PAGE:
Let's Talk Vitamins....




Happy Friday!!! Let’s chat about vitamins! What are they? What do they do? Here we go….

Vitamins are organic compounds that are essential in our diet and are categorized (along with minerals) as micronutrients. And when we say ‘organic’ we mean in the chemical structure sense, as in they contain carbon and hydrogen bonds, NOT that they don't use pesticides! :-) And they are considered ‘essential’ because most of them aren't made by our bodies so they need to be supplied through our diets. Unlike their more popular counterpart, macronutrients (fats, proteins, carbs) micronutrients do NOT provide us with energy (but some can play roles in energy production).

Vitamins are broken down into two broad categories--fat-soluble & water-soluble as seen in our post.

All vitamins function and differ in their roles and the way the body handles fat-soluble and water-soluble vitamins are certainly different. Besides B12, water-soluble vitamins are not stored in large quantities in our body tissue and are absorbed right into the blood. Stores may run out within a few weeks to a few months if dietary intake is low. Most water-soluble vitamins will be excreted in the urine when their levels exceed what the kidneys want and need! Unlike the water-soluble vitamins, The fat-soluble vitamins are stored. If intake is low, stores could run out in months to years. They are mainly stored in our liver, fat tissue, and/or cell membranes and they're absorbed best when dietary fat is present into the small intestine. Remember those low-fat diets that were all the rage in the 90s?!! Those were NO GOOD, for many reasons, but especially for our fat-soluble vitamin absorption!

CUT IT HERE

Vitamin needs are set in a few different ways but most of the time you will see the RDA listed which stands for the Recommended Dietary Allowance. The RDA is defined as the level of nutrient intake judged to adequately meet the known nutrient needs of 97-98% of healthy people while decreasing the risk of chronic diseases. You will also see something called the AI which is the Adequate Intake and these are tentative RDAs as they are based on less conclusive scientific information. These are also specific to sex, age, and physiological condition like pregnancy or lactation.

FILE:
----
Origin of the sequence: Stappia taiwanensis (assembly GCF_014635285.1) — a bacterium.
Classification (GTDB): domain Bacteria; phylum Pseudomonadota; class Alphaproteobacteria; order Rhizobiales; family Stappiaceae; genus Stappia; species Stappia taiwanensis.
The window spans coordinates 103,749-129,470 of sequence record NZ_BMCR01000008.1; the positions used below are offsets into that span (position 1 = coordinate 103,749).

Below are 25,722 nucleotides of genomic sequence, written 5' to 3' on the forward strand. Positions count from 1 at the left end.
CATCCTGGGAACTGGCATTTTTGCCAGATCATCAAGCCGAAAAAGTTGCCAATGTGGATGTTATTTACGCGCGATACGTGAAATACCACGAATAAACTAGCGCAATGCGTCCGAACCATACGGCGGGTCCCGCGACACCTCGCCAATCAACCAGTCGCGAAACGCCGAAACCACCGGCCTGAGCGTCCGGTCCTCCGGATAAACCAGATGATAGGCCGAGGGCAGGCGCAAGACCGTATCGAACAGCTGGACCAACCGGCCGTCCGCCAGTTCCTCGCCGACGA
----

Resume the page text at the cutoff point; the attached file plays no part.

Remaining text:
Fun fact, the RDA actually overshoots a bit (by about 2-3%) so even if you're a little under your RDAs you may still get enough of the nutrients. That being said, SHOOT FOR THE RDA!!!

Like I said, this was a CRASH COURSE! But, we will keep trying to educate you throughout this series as we go along. We would LOVE questions, so please ask away! And if you have specific questions about your own individual needs, visit our link in bio to schedule a discovery call and chat about working with us! First, we need a VERY quick crash course in vitamins! What are they?

Vitamins are organic compounds that are essential in our diet and are also called micronutrients. And organic in the chemical structure sense as in they contain carbon and hydrogen bonds, NOT that they don't use pesticides! :-) And they are essential because most of them aren't made by our bodies so they need to be supplied through our diets. They do NOT provide us energy like macronutrients (fats, carbs, proteins).

However, they play an equally important (or maybe of greater importance) in other critical, health & life-sustaining functions in our bodies as shown in our slides!

Just know They. Are. CRUCIAL!

Vitamins are broken down into two broad categories--fat-soluble & water-soluble as seen in our post.

All vitamins function and differ in their roles and the way the body handles fat-soluble and water-soluble vitamins are certainly different. Besides B12, water-soluble vitamins are not stored in large quantities in our body tissue and are absorbed right into the blood. Stores may run out within a few weeks to a few months if intake is low. Most water-soluble vitamins will be excreted in the urine when their levels exceed what the kidneys want and need! Unlike the water-soluble vitamins, The fat-soluble vitamins are stored. If intake is low, stores could run out in months to years. They are mainly stored in our liver, fat tissue, and/or cell membranes and they're absorbed best when dietary fat is present into the small intestine. Remember those low-fat diets that were all the rage in the 90s...NO BUENO for many reasons but especially for our fat-soluble vitamin absorption!

Vitamin needs are set in a few different ways but most of the time you will see the RDA listed which stands for the Recommended Dietary Allowance and is defined as the level of nutrients intake judged to adequately meet the known nutrient needs of 97-98% of healthy people while decreasing the risk of chronic diseases. You will also see something called the AI which is the "Adequate Intake" and are tentative RDAs as they are based on less conclusive scientific information. These are also specific to sex, age, and physiological condition like pregnancy or lactation.

Fun fact, the RDA actually overshoots a bit (by about 2-3%) so even if you're a little under your RDAs you may still get enough of the nutrients. That being said, SHOOT FOR THE RDA!!!

Like I said, this was a CRASH COURSE! But, we will keep trying to educate you through this series as we go along. We would LOVE questions, so please ask away! And if you have specific questions about your own individual needs, visit our link in bio to schedule a discovery call and chat about working with us!